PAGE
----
Dr. Margret Wohlfahrt-Mehrens, Head of Accumulators Materials Research at the Centre for Solar Energy and Hydrogen Research Baden-Württemberg (ZSW), has been awarded with one of the most prominent awards in the field of battery research. The International Battery Materials Association (IBA) singled out the ZSW scientist for its 2020 Technology Award, noting that her efforts have contributed significantly to recent decades’ advances in the state of the art. Wohlfahrt-Mehrens, a 63-year-old researcher who holds a PhD in chemistry, has been developing advanced battery materials and manufacturing methods at the ZSW for 30 years. She shares the honor of winning the 2020 award with Boryann Liaw of the Idaho National Laboratory, a leading research institute in the USA. The IBA presented the prices it to the recipients online at a virtual symposium.
“I’m delighted with this award,” says Dr. Margret Wohlfahrt-Mehrens. “Beyond merely honoring my contribution, it also goes to recognize the relentless and successful efforts underway at the ZSW for decades now.” The IBA is the most prestigious association of battery researchers worldwide; the recipients of the IBA award are among the distinguished scientists in the field.
IBA awards centered on lithium-ion battery materials, cells and systems
The IBA bestows its annual awards to honor the commitment and outstanding achievements of people who have impacted the advancement of electrochemical energy storage systems. The 2020 award winners include last year’s Nobel Prize laureates for chemistry, Stanley Whittingham, John B. Goodenough and Akira Yoshino, who received the IBA Medal of Excellence for their exceptional and lifelong contributions to the advancement of lithium-ion technology.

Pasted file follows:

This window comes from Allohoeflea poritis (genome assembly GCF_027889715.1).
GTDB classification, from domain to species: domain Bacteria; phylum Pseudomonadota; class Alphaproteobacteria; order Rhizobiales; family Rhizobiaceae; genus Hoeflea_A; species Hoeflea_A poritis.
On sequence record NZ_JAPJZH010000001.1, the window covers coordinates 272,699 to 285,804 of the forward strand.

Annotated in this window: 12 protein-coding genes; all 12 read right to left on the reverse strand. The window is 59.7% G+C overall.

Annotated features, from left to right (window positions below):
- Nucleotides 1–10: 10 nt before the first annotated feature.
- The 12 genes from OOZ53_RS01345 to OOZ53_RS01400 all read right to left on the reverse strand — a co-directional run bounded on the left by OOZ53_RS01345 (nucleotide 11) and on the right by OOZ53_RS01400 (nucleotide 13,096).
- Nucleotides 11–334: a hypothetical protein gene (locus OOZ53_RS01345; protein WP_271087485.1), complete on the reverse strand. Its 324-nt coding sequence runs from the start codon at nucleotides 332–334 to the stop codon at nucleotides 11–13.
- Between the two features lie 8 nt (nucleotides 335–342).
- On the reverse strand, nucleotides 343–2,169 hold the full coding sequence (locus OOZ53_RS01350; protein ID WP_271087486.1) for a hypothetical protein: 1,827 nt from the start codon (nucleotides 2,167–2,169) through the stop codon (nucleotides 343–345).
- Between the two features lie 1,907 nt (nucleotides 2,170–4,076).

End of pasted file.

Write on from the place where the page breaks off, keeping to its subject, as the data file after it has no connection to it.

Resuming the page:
Dr. Margret Wohlfahrt-Mehrens has engaged in research at ZSW’s Ulm facility since 1990. Her outstanding contributions in applied, industry-centric research and development of batteries earned her the IBA Technology Award. Her R&D focuses on developing materials and processes for lithium-ion batteries and post-lithium storage systems, exploring manufacturing methods, and investigating lithium-ion batteries’ aging mechanisms.
The constraints imposed by the COVID-19 situation compelled the IBA to postpone its international conference for battery researchers, originally scheduled in March 2020. Instead, the organization held a virtual event in late November, which included online awards ceremonies.
More about Dr. Margret Wohlfahrt-Mehrens
In addition to leading the ZSW’s Accumulators Materials Research department, Wohlfahrt-Mehrens is also the principal investigator who heads up the battery materials research group at the Helmholtz Institute Ulm and the spokesperson of a research group at the Post-Lithium Storage (POLiS) excellence cluster. A cofounder and member of the boards of the Center for Electrochemical Energy Storage Ulm & Karlsruhe (CELEST) and the Ulm Center for Energy Research and Technology (ZET), she also holds other positions in national and international projects and battery networks.
Tomorrow’s battery technologies, in the works today
Batteries are indispensable to smartphones, laptops, electric vehicles, and renewable electricity storage systems. Demand is sure to grow, especially as E-vehicles gain traction around the world. The ZSW is researching and developing cost-effective battery materials, novel storage systems, and manufacturing processes for the industry to put into practice. A current priority is to develop lithium-ion batteries that require very little cobalt or none at all. Cobalt is a rare and controversial mineral mined in just a few countries, sometimes under horrendous conditions.
Learn more about the award and the conference at www.iba2020.org/index.php/iba-awards